To my mind, however, it’s the second problem facing the transhumanists that is the decisive one. Fuller and transhumanists view human limitations as solely a matter of weaknesses to be eliminated. They do not appreciate that our limitations and frailties are a central part of what it means to be human. The German philosopher Martin Heidegger made the point nearly a century ago in Being and Time (1927): to be human is to care for things, and to be cared for in turn. But it is impossible to care for things that are immortal. In such cases the idea of care becomes a category mistake: immortals take care of themselves. Similarly, solidarity and political action come not only from shared interests but also from a shared sense of vulnerability, where we must prop each other up through rough or dangerous times.
This point fatally undermines the transhumanist project. Transhumanism may fail, perhaps catastrophically so (i.e., the gray goo scenario), but its success would be equally dire. Even the lesser goals of transhumanism—doubling our life span, connecting our brains to the internet—would take us into unknowable territory. A successful transhumanism would mean the end of humanity, since whatever creature that resulted would no longer be recognizably human; no matter what we might gain, we would lose ourselves.
To be human is to be caught in—and limited by—a web of relationships across the generations. The rhythms of life would be disrupted if our elders lived a life of perpetual youth and refused to exit the stage. To be human is to possess only a finite amount of knowledge and skill; if all of humanity’s knowledge is instantly accessible to each of us, our existence becomes unrecognizable—closer to Star Trek’s hive-minded Borg than individual Homo sapiens.
Our ultimate limitation is death. Although Fuller doesn’t confront Heidegger’s arguments directly, some of his most interesting reflections concern how the character of death changes under a transhumanist regime. Fuller’s term for these changes is necronomics—the economics of death. Transhumanist advances may make it possible to speak of the reincarnation of the self, as a person is fitted with a new or improved body. (It’s questionable whether being uploaded into a computer would count as reincarnation, since in that case there’s nothing fleshly.) Fuller argues that transhumanism would make our death a matter of choice, and in that sense make it an economic decision, as we weigh how to make our death into a statement affirming our life.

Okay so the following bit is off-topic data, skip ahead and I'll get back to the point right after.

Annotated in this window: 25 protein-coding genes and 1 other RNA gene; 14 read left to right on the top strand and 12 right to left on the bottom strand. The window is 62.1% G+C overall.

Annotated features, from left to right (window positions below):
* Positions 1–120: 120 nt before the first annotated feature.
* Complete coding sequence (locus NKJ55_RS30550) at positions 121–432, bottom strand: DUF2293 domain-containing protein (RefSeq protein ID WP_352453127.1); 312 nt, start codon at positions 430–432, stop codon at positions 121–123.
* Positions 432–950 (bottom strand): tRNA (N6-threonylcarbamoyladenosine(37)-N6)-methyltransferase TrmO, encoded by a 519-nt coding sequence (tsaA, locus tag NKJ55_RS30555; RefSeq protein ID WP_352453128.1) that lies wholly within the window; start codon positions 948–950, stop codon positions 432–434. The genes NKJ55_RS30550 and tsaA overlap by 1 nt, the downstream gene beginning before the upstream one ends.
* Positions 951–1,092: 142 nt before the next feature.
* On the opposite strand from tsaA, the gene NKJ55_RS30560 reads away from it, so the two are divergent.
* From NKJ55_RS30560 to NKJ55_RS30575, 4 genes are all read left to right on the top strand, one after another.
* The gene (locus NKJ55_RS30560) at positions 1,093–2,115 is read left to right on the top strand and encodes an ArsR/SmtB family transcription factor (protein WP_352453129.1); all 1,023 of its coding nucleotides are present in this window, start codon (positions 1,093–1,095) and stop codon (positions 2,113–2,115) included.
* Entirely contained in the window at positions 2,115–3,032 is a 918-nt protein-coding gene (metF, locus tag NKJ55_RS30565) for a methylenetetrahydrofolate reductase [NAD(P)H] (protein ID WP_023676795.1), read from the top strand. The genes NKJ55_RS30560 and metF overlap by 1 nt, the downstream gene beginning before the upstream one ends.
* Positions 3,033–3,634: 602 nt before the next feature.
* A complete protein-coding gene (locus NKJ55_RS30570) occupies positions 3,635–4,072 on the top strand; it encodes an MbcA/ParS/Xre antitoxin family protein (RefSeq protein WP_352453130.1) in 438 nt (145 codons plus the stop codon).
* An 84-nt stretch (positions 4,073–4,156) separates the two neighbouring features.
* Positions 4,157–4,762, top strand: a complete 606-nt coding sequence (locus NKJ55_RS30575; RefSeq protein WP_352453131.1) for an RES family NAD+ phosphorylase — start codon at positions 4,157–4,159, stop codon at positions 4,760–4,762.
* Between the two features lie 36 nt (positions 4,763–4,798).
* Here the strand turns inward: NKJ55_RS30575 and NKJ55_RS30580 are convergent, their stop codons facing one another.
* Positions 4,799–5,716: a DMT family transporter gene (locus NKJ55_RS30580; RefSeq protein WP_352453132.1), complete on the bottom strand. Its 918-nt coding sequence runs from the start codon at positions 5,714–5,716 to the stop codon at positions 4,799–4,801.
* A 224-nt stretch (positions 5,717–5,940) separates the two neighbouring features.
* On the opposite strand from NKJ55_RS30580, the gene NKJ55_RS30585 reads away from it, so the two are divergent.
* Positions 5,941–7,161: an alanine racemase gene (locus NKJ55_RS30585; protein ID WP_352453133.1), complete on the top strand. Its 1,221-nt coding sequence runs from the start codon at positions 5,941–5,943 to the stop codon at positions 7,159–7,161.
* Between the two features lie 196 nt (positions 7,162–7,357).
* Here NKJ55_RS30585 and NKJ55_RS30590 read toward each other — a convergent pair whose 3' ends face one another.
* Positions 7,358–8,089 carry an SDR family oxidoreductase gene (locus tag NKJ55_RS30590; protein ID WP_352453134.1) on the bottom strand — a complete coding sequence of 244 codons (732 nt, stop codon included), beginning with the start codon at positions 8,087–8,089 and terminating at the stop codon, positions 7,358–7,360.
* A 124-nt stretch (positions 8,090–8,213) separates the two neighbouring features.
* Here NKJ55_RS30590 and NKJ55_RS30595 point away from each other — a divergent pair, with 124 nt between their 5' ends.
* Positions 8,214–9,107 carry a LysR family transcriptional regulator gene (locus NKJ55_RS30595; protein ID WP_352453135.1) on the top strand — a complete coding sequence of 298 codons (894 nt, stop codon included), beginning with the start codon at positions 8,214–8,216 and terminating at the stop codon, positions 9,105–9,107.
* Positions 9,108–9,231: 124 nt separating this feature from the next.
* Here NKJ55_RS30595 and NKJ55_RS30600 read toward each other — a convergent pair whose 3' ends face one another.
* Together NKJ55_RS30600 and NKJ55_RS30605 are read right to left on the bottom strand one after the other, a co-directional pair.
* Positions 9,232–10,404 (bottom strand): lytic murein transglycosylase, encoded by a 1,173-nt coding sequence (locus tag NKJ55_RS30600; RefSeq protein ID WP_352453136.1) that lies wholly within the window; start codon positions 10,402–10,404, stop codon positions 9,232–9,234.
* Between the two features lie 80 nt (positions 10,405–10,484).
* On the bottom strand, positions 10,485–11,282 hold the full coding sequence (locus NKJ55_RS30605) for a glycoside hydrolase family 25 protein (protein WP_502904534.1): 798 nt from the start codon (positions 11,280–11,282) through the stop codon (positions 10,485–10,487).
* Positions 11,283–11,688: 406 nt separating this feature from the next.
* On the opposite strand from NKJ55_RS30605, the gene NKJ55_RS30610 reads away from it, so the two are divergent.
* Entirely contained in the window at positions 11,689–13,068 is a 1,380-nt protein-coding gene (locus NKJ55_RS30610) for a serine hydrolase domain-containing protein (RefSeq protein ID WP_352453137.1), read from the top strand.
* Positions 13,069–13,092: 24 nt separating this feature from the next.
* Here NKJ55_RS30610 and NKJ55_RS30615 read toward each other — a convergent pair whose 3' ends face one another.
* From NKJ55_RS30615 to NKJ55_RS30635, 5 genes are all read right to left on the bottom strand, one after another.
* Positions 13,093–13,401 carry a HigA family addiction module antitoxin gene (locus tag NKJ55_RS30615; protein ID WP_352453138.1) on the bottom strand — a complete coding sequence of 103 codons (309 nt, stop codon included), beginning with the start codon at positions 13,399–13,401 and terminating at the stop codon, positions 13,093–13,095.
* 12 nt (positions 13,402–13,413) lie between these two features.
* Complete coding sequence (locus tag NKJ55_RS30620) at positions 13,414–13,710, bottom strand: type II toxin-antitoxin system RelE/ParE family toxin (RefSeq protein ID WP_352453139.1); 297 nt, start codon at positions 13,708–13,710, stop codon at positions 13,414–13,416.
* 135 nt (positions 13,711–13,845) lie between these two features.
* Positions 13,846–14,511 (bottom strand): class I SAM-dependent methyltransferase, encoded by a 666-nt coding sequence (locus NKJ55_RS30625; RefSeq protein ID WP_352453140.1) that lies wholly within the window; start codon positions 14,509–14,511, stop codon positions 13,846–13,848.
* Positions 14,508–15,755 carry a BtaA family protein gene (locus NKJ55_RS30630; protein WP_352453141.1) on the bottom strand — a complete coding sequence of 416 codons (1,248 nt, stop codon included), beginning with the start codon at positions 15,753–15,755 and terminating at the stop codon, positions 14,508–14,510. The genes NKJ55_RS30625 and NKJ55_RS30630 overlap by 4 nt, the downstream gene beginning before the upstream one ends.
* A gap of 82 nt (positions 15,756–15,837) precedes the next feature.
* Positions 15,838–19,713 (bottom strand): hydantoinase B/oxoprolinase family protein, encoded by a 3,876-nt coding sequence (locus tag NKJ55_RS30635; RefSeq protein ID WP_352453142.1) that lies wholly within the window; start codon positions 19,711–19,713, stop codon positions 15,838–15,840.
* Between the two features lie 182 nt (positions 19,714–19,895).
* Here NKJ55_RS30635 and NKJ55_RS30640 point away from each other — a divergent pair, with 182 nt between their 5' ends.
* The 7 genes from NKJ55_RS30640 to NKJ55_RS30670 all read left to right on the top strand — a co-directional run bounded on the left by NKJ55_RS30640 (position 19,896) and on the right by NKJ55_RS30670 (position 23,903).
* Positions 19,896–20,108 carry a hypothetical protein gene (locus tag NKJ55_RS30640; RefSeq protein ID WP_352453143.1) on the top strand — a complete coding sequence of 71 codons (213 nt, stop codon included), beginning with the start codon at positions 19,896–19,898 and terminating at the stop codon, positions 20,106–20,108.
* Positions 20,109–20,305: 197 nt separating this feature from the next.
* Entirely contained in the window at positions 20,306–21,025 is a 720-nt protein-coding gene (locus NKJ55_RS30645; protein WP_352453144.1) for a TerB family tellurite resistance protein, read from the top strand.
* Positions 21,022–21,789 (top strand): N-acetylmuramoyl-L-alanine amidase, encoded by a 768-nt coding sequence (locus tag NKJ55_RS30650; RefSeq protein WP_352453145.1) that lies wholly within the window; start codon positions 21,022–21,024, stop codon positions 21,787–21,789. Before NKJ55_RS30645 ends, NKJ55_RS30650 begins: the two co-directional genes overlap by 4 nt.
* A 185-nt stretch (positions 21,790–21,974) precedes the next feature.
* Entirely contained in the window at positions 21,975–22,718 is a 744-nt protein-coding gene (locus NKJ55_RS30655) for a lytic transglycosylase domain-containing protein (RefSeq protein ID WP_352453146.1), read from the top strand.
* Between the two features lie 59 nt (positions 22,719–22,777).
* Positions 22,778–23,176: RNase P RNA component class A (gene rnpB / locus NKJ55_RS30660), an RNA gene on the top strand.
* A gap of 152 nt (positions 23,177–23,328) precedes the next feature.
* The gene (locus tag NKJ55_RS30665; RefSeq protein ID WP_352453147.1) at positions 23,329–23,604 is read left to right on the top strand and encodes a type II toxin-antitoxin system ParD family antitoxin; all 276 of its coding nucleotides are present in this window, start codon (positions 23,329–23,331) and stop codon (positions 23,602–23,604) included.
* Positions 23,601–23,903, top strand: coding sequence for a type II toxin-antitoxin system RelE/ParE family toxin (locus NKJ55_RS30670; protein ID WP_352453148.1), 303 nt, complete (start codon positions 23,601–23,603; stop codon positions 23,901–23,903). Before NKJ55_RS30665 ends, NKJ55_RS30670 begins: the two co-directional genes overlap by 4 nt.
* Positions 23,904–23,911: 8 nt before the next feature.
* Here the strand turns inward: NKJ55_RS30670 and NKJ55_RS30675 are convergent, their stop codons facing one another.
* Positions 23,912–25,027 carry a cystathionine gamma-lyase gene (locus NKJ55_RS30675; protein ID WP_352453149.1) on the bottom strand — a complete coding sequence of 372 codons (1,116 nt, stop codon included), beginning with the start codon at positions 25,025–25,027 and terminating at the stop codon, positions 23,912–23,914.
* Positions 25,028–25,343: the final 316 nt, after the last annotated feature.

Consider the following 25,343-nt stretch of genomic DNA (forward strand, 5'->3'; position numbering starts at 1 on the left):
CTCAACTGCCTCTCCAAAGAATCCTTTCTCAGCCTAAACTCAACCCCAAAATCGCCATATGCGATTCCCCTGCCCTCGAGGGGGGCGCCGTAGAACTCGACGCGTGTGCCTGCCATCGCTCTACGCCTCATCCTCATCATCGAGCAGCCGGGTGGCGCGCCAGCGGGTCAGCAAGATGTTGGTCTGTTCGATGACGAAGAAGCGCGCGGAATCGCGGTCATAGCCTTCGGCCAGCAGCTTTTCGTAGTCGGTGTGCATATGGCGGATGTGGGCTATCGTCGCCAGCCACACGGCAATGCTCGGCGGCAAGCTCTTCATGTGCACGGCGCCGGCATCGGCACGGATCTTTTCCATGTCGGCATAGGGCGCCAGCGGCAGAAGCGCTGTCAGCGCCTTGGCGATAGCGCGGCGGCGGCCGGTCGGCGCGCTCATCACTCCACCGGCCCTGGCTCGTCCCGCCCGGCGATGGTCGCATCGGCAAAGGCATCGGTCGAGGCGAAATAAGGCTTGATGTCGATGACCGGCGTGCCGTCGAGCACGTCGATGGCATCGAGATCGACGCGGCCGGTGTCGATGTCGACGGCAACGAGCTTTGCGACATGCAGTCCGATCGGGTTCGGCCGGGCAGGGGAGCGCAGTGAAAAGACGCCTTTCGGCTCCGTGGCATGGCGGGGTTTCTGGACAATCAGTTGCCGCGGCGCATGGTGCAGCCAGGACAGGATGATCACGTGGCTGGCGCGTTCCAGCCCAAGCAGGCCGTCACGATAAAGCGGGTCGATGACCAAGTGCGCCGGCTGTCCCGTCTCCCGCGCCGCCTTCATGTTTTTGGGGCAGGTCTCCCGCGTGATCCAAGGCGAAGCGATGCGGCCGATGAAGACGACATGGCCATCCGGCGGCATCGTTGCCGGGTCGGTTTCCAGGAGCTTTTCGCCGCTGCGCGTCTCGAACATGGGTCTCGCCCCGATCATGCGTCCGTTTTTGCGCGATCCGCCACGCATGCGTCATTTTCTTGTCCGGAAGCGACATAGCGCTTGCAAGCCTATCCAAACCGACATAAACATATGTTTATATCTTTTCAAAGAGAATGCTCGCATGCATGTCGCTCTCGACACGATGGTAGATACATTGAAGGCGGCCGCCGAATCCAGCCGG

Fuller’s book raises provocative questions, but not all of them are ones that he means to highlight. If we are on a trajectory toward a transhumanist future, perhaps it’s time to question that path. Kurzweil, the paradigmatic transhumanist, is an accelerationist who foresees science and technology continuing to grow at exponential rates. But shouldn’t we be thinking about decelerating technological advance to give us a chance to better integrate its changes into our lives?
Although we’re habituated to the idea of endless scientific progress, it’s possible that humanity is approaching the point where science and technology have completed the bulk of their work. Perhaps it’s time to move on to other challenges, to tasks that have been earlier set aside as hopeless. Our energies have gone into technical rather than humanistic achievements. What if we were to put the same effort into increasing a sense of generosity and fellowship that we put into scientific advance?
Fuller’s allegiance to a particular notion of progress—with its faith in science and technology to shape the human and natural world—is shared across the political spectrum. A recent book by the conservative New York Times columnist Ross Douthat, The Decadent Society: How We Became the Victims of Our Own Success (2020), is surprisingly similar in outlook. Douthat is concerned with the lethargy of Western culture, its institutional and cultural sclerosis. In Douthat’s account, a decadent society is one that has reached a certain level of success but does not know where to head next.
Douthat sees this decadence and stagnation as tied to the loss of a frontier. He cites the historian Frederick Jackson Turner on the closing of the American frontier by 1890, and notes that “unexplored frontiers and fresh discoveries and new worlds to conquer are not just desirable but the very point of life.” He laments the loss of space exploration as a new, meaningful frontier. Douthat raises the possibility of spiritual renewal, but his focus is on the identification of a new technological goal, such as a mission to Mars, and he begins and ends his book with talk of exploring outer space.
Fuller and Douthat assume that individuals and society need to be on a path of endless progress; otherwise they stagnate. Greater respect for the natural arc of life might be in order. What’s more, the coronavirus offers a reminder for all of us: nature bats last, containing possibilities that always exceed our grasp. Nature contains a chaotic energy that will wreck rational plans for the future. Fuller and the transhumanists demonstrate a dangerous, youthful naiveté concerning our ability to control the world.